So to learn Azure ML to drive I have to drive the car myself. While I’m driving I also recording all the data from the raycasts and the car’s velocity and throttle and this give me a dataset to train the ML.

This is an example of the data. The data is saved for each frame and then saved to a csv file.


Azure Machine Learning

I’m using tree types of learning algorithms to find the best suitable. I’m using three types of learning algorithms to find the best suitable. In my case the “Boosted Decision Tree Regression” gave me the best result

Models used

Boosted Decision Tree Regression – best driving preformance

Nerual Network Regression – lowest error in the predicted result, but made the car began to move like a snake.

Linear regression – good but not as good as the Decision Tree.

I tested a lot more algorithms but this three is the ones I find the best.

So how do you know which one to use? Start by using the cheat sheet and then test, test, test.


Here is an example of a visitation of one of the Decision Trees in my trained model. You don’t have to understand It and that’s the beauty of Azure ML.


After creating the experiment, I added a filter to the output to only send the predicted steering value.


The final predicted experiment looks like this.


Web service problem

Unity is using Mono .net 2.0 so using the nice C# example code from Azure web service didn’t work as it was, so I had to rewrite it.

String jsonString = "JSON input data"
const string apiKey = "[Key]"; // Replace this with the API key for the web service
WWWForm form = new WWWForm();
form.AddField("name", "value");
string url = "[id]/services/[id]/execute?api-version=2.0&details=true";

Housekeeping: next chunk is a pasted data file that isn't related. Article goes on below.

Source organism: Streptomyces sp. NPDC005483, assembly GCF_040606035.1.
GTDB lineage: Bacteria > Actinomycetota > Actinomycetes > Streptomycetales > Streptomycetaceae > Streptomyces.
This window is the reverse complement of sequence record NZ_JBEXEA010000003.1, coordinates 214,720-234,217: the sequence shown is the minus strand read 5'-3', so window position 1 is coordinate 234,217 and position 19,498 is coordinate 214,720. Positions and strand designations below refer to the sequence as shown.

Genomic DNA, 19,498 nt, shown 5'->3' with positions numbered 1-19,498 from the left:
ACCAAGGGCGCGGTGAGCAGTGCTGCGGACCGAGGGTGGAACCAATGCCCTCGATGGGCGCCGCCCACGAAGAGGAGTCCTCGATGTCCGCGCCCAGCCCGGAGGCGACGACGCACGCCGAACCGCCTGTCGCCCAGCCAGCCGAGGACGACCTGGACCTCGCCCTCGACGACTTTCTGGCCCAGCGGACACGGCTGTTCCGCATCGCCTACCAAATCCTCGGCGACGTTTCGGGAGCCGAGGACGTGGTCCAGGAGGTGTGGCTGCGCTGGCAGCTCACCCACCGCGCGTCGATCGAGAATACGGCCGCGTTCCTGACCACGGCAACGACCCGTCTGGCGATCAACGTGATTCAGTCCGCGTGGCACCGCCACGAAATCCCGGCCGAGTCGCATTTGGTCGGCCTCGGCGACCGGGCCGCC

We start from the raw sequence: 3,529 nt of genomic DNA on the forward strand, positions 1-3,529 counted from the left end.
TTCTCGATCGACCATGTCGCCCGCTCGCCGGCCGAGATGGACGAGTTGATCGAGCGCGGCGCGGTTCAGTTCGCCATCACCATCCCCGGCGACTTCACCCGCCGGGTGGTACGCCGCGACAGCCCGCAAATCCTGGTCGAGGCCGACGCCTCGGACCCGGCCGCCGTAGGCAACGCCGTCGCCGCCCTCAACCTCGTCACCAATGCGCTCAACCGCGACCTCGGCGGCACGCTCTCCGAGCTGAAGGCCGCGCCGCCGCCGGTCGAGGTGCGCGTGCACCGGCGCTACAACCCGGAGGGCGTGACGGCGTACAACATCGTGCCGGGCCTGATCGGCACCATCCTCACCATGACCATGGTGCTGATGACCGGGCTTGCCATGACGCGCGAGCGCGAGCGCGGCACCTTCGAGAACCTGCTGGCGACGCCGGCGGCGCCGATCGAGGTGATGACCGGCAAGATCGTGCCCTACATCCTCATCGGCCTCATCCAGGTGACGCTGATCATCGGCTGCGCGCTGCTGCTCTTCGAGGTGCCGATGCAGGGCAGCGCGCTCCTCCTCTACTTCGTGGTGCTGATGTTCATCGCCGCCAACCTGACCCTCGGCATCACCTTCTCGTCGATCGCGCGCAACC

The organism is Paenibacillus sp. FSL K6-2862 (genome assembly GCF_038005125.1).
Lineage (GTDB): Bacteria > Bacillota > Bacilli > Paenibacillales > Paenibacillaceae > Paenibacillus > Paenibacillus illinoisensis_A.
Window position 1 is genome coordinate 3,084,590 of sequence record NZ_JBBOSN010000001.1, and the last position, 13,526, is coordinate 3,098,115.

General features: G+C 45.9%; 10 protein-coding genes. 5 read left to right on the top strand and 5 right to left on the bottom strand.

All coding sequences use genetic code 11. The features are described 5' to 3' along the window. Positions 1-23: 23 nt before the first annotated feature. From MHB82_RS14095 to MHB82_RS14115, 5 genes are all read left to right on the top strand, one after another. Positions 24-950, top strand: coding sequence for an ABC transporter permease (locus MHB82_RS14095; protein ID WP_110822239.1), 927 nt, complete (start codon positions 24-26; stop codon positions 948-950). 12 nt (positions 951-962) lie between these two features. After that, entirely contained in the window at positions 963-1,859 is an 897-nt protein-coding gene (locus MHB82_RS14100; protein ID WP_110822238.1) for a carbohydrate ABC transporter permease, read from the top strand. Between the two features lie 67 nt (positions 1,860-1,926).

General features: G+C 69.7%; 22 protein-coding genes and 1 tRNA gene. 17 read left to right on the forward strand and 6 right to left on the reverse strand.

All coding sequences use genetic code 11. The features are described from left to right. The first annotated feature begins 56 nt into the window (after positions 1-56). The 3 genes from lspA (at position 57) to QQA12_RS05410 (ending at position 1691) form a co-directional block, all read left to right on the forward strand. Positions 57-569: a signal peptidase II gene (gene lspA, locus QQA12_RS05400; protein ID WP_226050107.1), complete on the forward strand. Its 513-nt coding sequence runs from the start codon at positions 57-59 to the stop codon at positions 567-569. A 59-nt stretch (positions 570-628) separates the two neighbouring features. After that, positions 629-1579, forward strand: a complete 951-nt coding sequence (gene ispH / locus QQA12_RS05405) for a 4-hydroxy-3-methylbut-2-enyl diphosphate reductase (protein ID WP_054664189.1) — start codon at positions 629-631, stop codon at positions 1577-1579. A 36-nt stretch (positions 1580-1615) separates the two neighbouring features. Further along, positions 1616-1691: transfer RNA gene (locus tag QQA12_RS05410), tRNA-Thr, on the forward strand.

var headers = new Dictionary<string, string>();

var encoding = new System.Text.UTF8Encoding();
headers.Add("Authorization", "Bearer " + apiKey);

headers.Add("Content-Type", "application/json");
WWW www = new WWW(url, encoding.GetBytes(jsonString), headers);
result = www;

JSON deserialization problem

Next problem was to desterilize the respons data. I found out the hard way that multi dementional JSON objects with data types other than ints and strings wasn’t supported. So by using some ugly regex I was able to fetch the data from the web request result.

var t2 = Regex.Replace(result.text, ".*Values.*\["", String.Empty);
var t3 = Regex.Replace(t2, ""].*", String.Empty);

float t4 = float.Parse(t3);

Request time problem

The web request takes too long to do every frame so the solution I used is to run it as constantly and just send the response to the steering of the car. It didn’t work at all, it was too slow. Then I moved the experiment to a datacenter geographically closer to me and happiness filled my body.

It’s not perfect but it works. In the video above you can see the car flash in red. That’s every time a web request is done. You get the point, steering is not applied every frame so we went from a blind driver to a drunk driver.

To make the car drive like this I have recorded 269683 lines of measurements. approx 36 Mb of data and 1h drive time. The car also runs at a limited constant speed but is learned in various speeds. More learning data will improve the driving and I hope it will be flawless in the next version.

In this example Azure is only predicting the steering value. In the next step I will predict acceleration and breaking values.

If I was able to create this, imagine what you can make from you data.

Stay tunes for the next episode. @MeapaX


  1. Peter Kellner

    video is missing. was hoping to see demo.

    • Jon Jander

      Hi Peter the video works now.